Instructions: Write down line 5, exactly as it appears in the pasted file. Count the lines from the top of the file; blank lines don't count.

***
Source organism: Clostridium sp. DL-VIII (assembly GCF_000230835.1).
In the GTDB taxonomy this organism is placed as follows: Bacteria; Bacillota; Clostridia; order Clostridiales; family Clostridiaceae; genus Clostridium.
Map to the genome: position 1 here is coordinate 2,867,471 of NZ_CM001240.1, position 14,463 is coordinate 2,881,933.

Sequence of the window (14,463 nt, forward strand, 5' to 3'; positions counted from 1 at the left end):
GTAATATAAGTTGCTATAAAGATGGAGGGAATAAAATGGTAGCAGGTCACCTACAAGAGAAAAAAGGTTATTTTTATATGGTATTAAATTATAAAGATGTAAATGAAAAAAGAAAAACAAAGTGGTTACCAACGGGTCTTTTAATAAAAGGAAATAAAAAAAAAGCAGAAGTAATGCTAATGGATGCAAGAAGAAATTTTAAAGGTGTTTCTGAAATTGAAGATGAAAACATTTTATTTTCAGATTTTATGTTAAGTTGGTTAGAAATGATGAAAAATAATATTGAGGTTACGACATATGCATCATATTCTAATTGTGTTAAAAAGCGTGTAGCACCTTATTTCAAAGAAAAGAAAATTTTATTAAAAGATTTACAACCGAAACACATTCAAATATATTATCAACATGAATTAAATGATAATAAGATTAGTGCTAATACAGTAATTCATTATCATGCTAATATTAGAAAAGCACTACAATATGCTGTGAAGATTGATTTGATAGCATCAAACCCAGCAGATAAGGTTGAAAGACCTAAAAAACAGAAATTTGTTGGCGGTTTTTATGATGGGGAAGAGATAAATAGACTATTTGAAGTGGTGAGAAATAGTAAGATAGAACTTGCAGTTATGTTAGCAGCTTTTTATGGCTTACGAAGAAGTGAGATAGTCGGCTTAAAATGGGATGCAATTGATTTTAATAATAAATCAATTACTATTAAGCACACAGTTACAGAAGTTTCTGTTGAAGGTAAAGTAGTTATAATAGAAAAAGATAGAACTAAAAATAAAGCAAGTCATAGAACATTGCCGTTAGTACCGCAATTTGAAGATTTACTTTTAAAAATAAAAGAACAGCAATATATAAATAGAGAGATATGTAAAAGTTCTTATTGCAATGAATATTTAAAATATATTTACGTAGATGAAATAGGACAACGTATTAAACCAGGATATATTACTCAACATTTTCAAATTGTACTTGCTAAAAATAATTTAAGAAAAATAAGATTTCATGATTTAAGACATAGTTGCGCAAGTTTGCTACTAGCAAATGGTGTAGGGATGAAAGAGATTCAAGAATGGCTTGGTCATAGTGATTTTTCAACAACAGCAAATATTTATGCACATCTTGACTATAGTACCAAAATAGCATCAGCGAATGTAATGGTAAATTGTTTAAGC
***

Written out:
GTAATATAAGTTGCTATAAAGATGGAGGGAATAAAATGGTAGCAGGTCACCTACAAGAGAAAAAAGGTTATTTTTATATGGTATTAAATTATAAAGATGTAAATGAAAAAAGAAAAACAAAGTGGTTACCAACGGGTCTTTTAATAAAAGGAAATAAAAAAAAAGCAGAAGTAATGCTAATGGATGCAAGAAGAAATTTTAAAGGTGTTTCTGAAATTGAAGATGAAAACATTTTATTTTCAGATTTTATGTTAAGTTGGTTAGAAATGATGAAAAATAATATTGAGGTTACGACATATGCATCATATTCTAATTGTGTTAAAAAGCGTGTAGCACCTTATTTCAAAGAAAAGAAAATTTTATTAAAAGATTTACAACCGAAACACATTCAAATATATTATCAACATGAATTAAATGATAATAAGATTAGTGCTAATACAGTAATTCATTATCATGCTAATATTAGAAAAGCACTACAATATGCTGTGAAGATTGATTTGATAGCATCAAACCCAGCAGATAAGGTTGAAAGACCTAAAAAACAGAAATTTGTTGGCGGTTTTTATGATGGGGAAGAGATAAATAGACTATTTGAAGTGGTGAGAAATAGTAAGATAGAACTTGCAGTTATGTTAGCAGCTTTTTATGGCTTACGAAGAAGTGAGATAGTCGGCTTAAAATGGGATGCAATTGATTTTAATAATAAATCAATTACTATTAAGCACACAGTTACAGAAGTTTCTGTTGAAGGTAAAGTAGTTATAATAGAAAAAGATAGAACTAAAAATAAAGCAAGTCATAGAACATTGCCGTTAGTACCGCAATTTGAAGATTTACTTTTAAAAATAAAAGAACAGCAATATATAAATAGAGAGATATGTAAAAGTTCTTATTGCAATGAATATTTAAAATATATTTACGTAGATGAAATAGGACAACGTATTAAACCAGGATATATTACTCAACATTTTCAAATTGTACTTGCTAAAAATAATTTAAGAAAAATAAGATTTCATGATTTAAGACATAGTTGCGCAAGTTTGCTACTAGCAAATGGTGTAGGGATGAAAGAGATTCAAGAATGGCTTGGTCATAGTGATTTTTCAACAACAGCAAATATTTATGCACATCTTGACTATAGTACCAAAATAGCATCAGCGAATGTAATGGTAAATTGTTTAAGC